Bikinis, guitars and glasses...How China's small towns meet global demand
When you lie on the beach, soaking up the sunshine and relishing warm breeze, there is at least a 25-percent chance that your swimsuit was made in Huludao, an obscure city shaped like a gourd in northeast China.
In the production workshop of Yifeng Group, a local private swimsuit maker, pieces of blue fabric are hung on the production line, waiting to undergo a 20-plus step process including cutting and sewing before being packaged and shipped to Britain.
"It is a peak production season. Our factory is running at full capacity," said 61-year-old Liu Xueyan, the chairwoman of the company.
There are more than 1,200 swimsuit making companies like Yifeng in Huludao, whose combined annual output exceeds 14 billion yuan (US$2 billion).
The city in Liaoning Province produced 190 million swimsuits last year, accounting for 25 percent of the global market and 40 percent of the domestic market, local swimsuit industry experts estimated.
Making a splash
The swimwear industry in Huludao took off in the early 1980s, thanks to the country's reform and opening up. Every summer, tourists wearing various swimsuits swarmed into the city's seaside for vacation. Local people sensed the business opportunities.
"Many villagers had experience in garment processing, so it was not difficult to make swimsuits with simple designs," said Yu Shuqin, vice president of the Swimwear Industry Association in Xincheng, a production hub of swimsuits and a county-level city administered by Huludao.
Liu is one of the earliest pioneers. When she worked as a civil servant in the local forestry bureau, she usually made swimsuits at night to earn extra money -- six yuan a night, three times that of a civil servant's daily wage.
She quit her stable job and started her own business in 1993. "My husband and I promoted our swimsuits in cities like Beijing, Shenyang and Dalian. They were quickly sold out by beach peddlers at first," Liu recalled. Later, they moved up the ladder by selling their products in big shopping malls.
Over the years, the number of workers in Liu's factory has increased from dozens to more than 500, and 20-plus sewing machines have been replaced by an advanced production line, with an annual capacity of over 10 million swimsuits.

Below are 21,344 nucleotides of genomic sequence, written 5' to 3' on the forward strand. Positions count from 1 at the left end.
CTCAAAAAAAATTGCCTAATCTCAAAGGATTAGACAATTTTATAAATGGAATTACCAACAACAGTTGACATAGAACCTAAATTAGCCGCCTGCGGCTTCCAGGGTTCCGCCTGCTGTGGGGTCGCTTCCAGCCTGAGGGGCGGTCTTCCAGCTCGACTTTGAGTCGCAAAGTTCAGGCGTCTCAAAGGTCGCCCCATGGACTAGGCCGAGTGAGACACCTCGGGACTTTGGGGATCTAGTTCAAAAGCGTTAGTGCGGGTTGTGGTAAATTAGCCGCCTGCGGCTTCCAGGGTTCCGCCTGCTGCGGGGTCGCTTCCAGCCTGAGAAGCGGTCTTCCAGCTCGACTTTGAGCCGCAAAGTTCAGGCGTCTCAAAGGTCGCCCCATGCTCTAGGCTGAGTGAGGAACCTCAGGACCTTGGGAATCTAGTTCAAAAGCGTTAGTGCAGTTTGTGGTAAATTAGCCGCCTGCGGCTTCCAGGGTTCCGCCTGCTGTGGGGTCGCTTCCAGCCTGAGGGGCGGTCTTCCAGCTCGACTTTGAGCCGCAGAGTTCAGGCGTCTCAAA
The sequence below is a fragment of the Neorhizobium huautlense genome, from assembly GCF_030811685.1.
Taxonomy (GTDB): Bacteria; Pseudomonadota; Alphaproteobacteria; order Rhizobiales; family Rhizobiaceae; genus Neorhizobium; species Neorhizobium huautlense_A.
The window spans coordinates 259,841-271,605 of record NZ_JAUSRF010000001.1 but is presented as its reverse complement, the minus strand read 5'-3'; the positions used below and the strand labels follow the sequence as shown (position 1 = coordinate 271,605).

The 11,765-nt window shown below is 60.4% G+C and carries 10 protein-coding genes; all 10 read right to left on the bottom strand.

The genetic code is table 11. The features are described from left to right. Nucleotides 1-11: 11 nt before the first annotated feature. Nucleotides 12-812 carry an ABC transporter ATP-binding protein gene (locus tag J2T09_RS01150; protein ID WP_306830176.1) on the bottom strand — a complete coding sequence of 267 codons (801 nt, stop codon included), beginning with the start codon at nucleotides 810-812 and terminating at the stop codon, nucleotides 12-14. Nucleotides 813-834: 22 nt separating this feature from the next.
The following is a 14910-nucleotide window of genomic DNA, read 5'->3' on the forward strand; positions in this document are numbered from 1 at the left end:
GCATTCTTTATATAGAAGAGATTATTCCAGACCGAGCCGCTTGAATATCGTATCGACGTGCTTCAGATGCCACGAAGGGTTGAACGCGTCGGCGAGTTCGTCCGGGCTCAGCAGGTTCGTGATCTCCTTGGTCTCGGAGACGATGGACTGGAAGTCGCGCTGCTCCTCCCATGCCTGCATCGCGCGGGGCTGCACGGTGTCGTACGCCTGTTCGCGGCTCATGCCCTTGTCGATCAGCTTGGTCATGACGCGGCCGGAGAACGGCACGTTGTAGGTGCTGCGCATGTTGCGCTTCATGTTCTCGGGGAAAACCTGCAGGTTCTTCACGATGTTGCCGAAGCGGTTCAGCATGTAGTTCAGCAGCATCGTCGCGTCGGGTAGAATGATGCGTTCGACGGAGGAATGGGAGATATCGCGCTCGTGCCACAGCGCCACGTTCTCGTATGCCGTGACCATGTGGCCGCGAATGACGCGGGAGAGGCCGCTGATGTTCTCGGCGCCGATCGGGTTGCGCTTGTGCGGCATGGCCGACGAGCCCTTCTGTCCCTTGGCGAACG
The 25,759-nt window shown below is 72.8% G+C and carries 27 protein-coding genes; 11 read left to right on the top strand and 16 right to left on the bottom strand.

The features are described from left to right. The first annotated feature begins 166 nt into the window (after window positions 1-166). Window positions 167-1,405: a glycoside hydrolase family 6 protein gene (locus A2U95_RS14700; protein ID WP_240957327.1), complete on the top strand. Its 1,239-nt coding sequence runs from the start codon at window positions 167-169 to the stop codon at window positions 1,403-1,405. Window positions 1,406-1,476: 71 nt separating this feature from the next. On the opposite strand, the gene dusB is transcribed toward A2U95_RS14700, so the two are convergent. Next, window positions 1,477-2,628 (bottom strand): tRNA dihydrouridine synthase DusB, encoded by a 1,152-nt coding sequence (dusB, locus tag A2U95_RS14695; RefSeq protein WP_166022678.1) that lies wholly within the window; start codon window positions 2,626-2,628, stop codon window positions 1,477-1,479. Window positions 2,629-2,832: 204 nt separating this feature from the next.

"Family workshops once dominated swimsuit making in Huludao. Compared with the city's traditional strengths in petroleum, nonferrous metals and shipbuilding, they were looked down upon by many people," said Shi Wenguang, a former vice mayor of Huludao who played an important role in developing the local swimsuit industry.
The swimwear business stood out as the local government was keen to adjust the city's industrial structure and reduce its heavy reliance on traditional industries.
To create a solid brand image, Huludao has hosted an international beach swimwear culture expo every year since 2011.
"Through the expo, we hope to attract more talent and turn their fancy designs into products. Anyway, the final competition in the swimwear industry depends on designers' creativity and brand connotation," Shi said.
To diversify market channels, the city has seized new opportunities such as e-commerce.
The highlight of Peng Wei's day is to check the sales of his swimsuits on Amazon.com, a global online shopping platform.
"Not bad, 10 types of our products were listed on the top 100 best-selling swimsuits last month on Amazon," said 37-year-old Peng, general manager of Geman Swimwear Co., Ltd. in Xingcheng.
Now Huludao is home to over 35,000 swimsuit e-commerce enterprises. Through the global retail platforms such as AliExpress and Amazon, Made-in-Huludao swimsuits have been exported to over 140 countries and regions including the United States, Germany and Australia.
Up for grabs
Indeed, a growing number of small cities and towns in China are well-positioned to benefit from characteristic industries ranging from bikinis to guitars and eyeglasses.
Residents of Zheng'an, a county deep in a valley of southwest China's Guizhou Province, used to make a living by being a farmer or a migrant worker. Now they have found a new way out -- making guitars.
Zheng'an is now home to some 54 guitar-related enterprises. Six out of 10 global guitar brands have manufacturing plants in a local industrial zone. Around 60 percent of products there are exported to more than 30 countries and regions.
In Danyang, east China's Jiangsu Province, rows of glasses shops remind visitors that they are in the beating heart of the world's production hub for spectacles. There are more than 1,600 companies and around 50,000 people engaged in the eyewear industry.
"Since the reform and opening up, a growing number of Chinese workers, farmers and craftsmen have started their own businesses, overcoming difficulties including fund shortage, and successfully turning small workshops into big private companies," said Zhang Wanqiang, an economist with the Liaoning Provincial Academy of Social Sciences.
Zhang considered the industrial cluster as an important way to enhance China's micro-economic competitiveness and the growth of the private sector which contributes more than 60 percent of GDP and 80 percent of urban employment.
With unique pillar industries, Chinese small cities and towns aim to go further. They are seeking industrial upgrading and exploring new ways to gain high-quality growth.
Facing the increasingly fierce competition and the urgent need of self-development, Huludao is also undergoing transformation.
"We use big data to analyze consumer preferences, innovate in business models and extend the industry chain to beat the competition and become a leader in the industry," said Wang Na, chairwoman of Xingcheng Yinghua Swimming Clothing Co., Ltd.